“Go to work.”
That’s Wayne Vann’s nonsense-free approach to running a credit union during times of financial distress. The president/CEO of $960 million asset Navy Army Credit Union, Corpus Christi, Texas, says despite the recession, there still are many members borrowing and depositing money.
“You can’t fold up your tent every time someone tells you the economy is horrible,” he says. “You have to go to work and get your people geared up. You’ll make some mistakes and have some chargeoffs. You’ll have lower quality come to you. This doesn’t mean they’re bad people or they won’t repay you. It means you’ll have to look at these members more closely.”
Vann says financial struggles are nothing new to Corpus Christi—an area with few high-tech employers or heavy manufacturing, where the median annual income is around $30,000.
Vann shares his approach to serving members during times of financial distress.
CU Mag: What economic challenges are facing your members and your CU?
Vann: South Texas is a predominately blue collar area that’s 65% Hispanic; mostly second- and third-generation families. We have no high-end, high-tech jobs and no heavy manufacturing, so the median income is in the low to mid $30,000 range. Our average credit score is something south of 600.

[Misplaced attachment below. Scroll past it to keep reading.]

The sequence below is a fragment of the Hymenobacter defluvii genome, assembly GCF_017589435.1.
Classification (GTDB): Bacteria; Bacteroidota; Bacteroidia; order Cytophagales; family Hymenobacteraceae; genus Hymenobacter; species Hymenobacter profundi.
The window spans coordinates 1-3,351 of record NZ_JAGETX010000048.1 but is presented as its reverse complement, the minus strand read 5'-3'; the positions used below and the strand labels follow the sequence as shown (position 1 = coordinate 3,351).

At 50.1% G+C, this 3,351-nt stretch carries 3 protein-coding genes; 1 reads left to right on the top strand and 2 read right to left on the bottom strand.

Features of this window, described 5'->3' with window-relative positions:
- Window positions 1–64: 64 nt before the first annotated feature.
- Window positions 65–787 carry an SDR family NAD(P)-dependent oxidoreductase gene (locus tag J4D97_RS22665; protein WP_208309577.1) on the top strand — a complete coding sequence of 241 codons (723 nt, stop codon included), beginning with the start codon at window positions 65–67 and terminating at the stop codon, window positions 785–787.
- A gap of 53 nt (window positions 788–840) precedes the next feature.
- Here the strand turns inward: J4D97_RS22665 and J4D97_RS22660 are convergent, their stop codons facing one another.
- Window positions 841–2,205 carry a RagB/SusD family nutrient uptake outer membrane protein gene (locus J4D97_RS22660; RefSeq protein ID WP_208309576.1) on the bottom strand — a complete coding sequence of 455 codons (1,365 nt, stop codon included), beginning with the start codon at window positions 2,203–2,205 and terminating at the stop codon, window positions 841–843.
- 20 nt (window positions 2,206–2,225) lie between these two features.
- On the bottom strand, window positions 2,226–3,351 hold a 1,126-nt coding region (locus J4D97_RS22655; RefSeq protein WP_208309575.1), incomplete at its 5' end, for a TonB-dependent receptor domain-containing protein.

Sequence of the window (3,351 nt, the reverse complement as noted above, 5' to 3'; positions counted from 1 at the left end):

But this is an environment we operate in all the time; it’s not because of recessionary factors. A common comment around here is that it’s hard to tell when Corpus Christi is not in a recession.
But having said that, we have a lot of good, solid people and families here. They just, traditionally, don’t always take care of their retail credit, and they don’t have a lot of disposable income.
They use their income for household necessities so bills may get pushed aside. When you have that kind of median income it doesn’t take too many bumps in the road before your paycheck goes to other factors.
Next: Balancing risk and service